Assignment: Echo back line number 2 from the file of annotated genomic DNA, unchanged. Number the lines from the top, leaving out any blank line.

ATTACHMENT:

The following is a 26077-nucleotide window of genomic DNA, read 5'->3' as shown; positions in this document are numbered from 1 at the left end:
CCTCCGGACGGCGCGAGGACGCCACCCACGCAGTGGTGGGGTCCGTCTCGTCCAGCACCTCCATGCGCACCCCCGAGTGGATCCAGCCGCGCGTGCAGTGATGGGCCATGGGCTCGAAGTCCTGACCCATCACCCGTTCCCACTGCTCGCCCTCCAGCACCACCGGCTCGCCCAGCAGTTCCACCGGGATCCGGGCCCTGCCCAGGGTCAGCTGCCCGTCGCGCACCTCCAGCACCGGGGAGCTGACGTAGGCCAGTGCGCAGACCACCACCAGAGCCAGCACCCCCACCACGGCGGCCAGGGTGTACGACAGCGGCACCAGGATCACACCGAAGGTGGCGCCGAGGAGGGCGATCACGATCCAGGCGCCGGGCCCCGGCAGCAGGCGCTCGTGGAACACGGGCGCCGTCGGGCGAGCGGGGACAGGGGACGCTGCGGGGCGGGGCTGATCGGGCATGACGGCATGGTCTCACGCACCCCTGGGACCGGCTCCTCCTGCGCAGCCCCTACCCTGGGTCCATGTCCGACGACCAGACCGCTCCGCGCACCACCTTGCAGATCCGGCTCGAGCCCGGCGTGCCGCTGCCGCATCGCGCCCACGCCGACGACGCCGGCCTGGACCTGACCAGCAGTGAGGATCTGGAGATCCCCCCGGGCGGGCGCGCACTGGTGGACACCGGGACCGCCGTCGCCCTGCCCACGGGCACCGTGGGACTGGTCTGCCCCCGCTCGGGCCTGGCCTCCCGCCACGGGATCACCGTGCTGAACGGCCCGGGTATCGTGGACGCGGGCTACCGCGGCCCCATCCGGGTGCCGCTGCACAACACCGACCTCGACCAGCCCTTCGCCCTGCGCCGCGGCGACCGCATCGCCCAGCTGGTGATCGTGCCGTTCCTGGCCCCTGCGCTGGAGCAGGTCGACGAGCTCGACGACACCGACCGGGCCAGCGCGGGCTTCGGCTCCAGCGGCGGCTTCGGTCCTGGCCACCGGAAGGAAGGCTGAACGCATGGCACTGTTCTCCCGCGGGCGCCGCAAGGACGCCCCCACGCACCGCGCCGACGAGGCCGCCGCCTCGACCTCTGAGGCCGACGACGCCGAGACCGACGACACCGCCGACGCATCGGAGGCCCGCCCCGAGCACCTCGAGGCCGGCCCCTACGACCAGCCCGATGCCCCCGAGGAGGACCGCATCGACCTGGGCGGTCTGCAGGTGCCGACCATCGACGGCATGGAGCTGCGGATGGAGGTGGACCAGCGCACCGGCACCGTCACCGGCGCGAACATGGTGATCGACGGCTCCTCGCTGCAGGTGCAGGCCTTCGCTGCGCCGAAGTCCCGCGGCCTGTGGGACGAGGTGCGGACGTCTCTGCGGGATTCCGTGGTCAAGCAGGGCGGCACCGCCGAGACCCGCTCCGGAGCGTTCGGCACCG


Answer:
CCTCCGGACGGCGCGAGGACGCCACCCACGCAGTGGTGGGGTCCGTCTCGTCCAGCACCTCCATGCGCACCCCCGAGTGGATCCAGCCGCGCGTGCAGTGATGGGCCATGGGCTCGAAGTCCTGACCCATCACCCGTTCCCACTGCTCGCCCTCCAGCACCACCGGCTCGCCCAGCAGTTCCACCGGGATCCGGGCCCTGCCCAGGGTCAGCTGCCCGTCGCGCACCTCCAGCACCGGGGAGCTGACGTAGGCCAGTGCGCAGACCACCACCAGAGCCAGCACCCCCACCACGGCGGCCAGGGTGTACGACAGCGGCACCAGGATCACACCGAAGGTGGCGCCGAGGAGGGCGATCACGATCCAGGCGCCGGGCCCCGGCAGCAGGCGCTCGTGGAACACGGGCGCCGTCGGGCGAGCGGGGACAGGGGACGCTGCGGGGCGGGGCTGATCGGGCATGACGGCATGGTCTCACGCACCCCTGGGACCGGCTCCTCCTGCGCAGCCCCTACCCTGGGTCCATGTCCGACGACCAGACCGCTCCGCGCACCACCTTGCAGATCCGGCTCGAGCCCGGCGTGCCGCTGCCGCATCGCGCCCACGCCGACGACGCCGGCCTGGACCTGACCAGCAGTGAGGATCTGGAGATCCCCCCGGGCGGGCGCGCACTGGTGGACACCGGGACCGCCGTCGCCCTGCCCACGGGCACCGTGGGACTGGTCTGCCCCCGCTCGGGCCTGGCCTCCCGCCACGGGATCACCGTGCTGAACGGCCCGGGTATCGTGGACGCGGGCTACCGCGGCCCCATCCGGGTGCCGCTGCACAACACCGACCTCGACCAGCCCTTCGCCCTGCGCCGCGGCGACCGCATCGCCCAGCTGGTGATCGTGCCGTTCCTGGCCCCTGCGCTGGAGCAGGTCGACGAGCTCGACGACACCGACCGGGCCAGCGCGGGCTTCGGCTCCAGCGGCGGCTTCGGTCCTGGCCACCGGAAGGAAGGCTGAACGCATGGCACTGTTCTCCCGCGGGCGCCGCAAGGACGCCCCCACGCACCGCGCCGACGAGGCCGCCGCCTCGACCTCTGAGGCCGACGACGCCGAGACCGACGACACCGCCGACGCATCGGAGGCCCGCCCCGAGCACCTCGAGGCCGGCCCCTACGACCAGCCCGATGCCCCCGAGGAGGACCGCATCGACCTGGGCGGTCTGCAGGTGCCGACCATCGACGGCATGGAGCTGCGGATGGAGGTGGACCAGCGCACCGGCACCGTCACCGGCGCGAACATGGTGATCGACGGCTCCTCGCTGCAGGTGCAGGCCTTCGCTGCGCCGAAGTCCCGCGGCCTGTGGGACGAGGTGCGGACGTCTCTGCGGGATTCCGTGGTCAAGCAGGGCGGCACCGCCGAGACCCGCTCCGGAGCGTTCGGCACCG